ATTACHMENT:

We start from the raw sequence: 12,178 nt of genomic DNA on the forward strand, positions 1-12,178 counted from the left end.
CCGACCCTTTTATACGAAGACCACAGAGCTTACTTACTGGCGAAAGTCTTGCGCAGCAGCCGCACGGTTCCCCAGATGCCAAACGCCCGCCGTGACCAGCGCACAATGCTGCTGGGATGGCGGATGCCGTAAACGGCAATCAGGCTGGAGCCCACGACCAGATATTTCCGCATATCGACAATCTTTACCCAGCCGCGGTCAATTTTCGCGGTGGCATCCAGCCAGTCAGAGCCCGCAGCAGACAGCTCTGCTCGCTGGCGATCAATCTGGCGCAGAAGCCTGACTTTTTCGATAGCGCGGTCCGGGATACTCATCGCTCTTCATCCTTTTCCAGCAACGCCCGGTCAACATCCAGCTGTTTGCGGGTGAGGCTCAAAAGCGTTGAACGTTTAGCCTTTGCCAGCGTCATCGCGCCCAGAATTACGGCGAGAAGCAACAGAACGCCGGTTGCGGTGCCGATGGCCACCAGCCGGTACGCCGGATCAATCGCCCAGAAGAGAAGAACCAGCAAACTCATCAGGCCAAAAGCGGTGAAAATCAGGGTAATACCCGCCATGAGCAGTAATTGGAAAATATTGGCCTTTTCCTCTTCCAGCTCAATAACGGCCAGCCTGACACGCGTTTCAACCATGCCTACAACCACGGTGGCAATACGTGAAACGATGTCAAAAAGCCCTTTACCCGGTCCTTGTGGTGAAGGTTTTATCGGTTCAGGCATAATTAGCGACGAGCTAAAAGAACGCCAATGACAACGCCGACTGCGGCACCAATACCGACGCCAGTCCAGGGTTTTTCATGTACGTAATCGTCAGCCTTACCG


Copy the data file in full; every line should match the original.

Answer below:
We start from the raw sequence: 12,178 nt of genomic DNA on the forward strand, positions 1-12,178 counted from the left end.
CCGACCCTTTTATACGAAGACCACAGAGCTTACTTACTGGCGAAAGTCTTGCGCAGCAGCCGCACGGTTCCCCAGATGCCAAACGCCCGCCGTGACCAGCGCACAATGCTGCTGGGATGGCGGATGCCGTAAACGGCAATCAGGCTGGAGCCCACGACCAGATATTTCCGCATATCGACAATCTTTACCCAGCCGCGGTCAATTTTCGCGGTGGCATCCAGCCAGTCAGAGCCCGCAGCAGACAGCTCTGCTCGCTGGCGATCAATCTGGCGCAGAAGCCTGACTTTTTCGATAGCGCGGTCCGGGATACTCATCGCTCTTCATCCTTTTCCAGCAACGCCCGGTCAACATCCAGCTGTTTGCGGGTGAGGCTCAAAAGCGTTGAACGTTTAGCCTTTGCCAGCGTCATCGCGCCCAGAATTACGGCGAGAAGCAACAGAACGCCGGTTGCGGTGCCGATGGCCACCAGCCGGTACGCCGGATCAATCGCCCAGAAGAGAAGAACCAGCAAACTCATCAGGCCAAAAGCGGTGAAAATCAGGGTAATACCCGCCATGAGCAGTAATTGGAAAATATTGGCCTTTTCCTCTTCCAGCTCAATAACGGCCAGCCTGACACGCGTTTCAACCATGCCTACAACCACGGTGGCAATACGTGAAACGATGTCAAAAAGCCCTTTACCCGGTCCTTGTGGTGAAGGTTTTATCGGTTCAGGCATAATTAGCGACGAGCTAAAAGAACGCCAATGACAACGCCGACTGCGGCACCAATACCGACGCCAGTCCAGGGTTTTTCATGTACGTAATCGTCAGCCTTACCG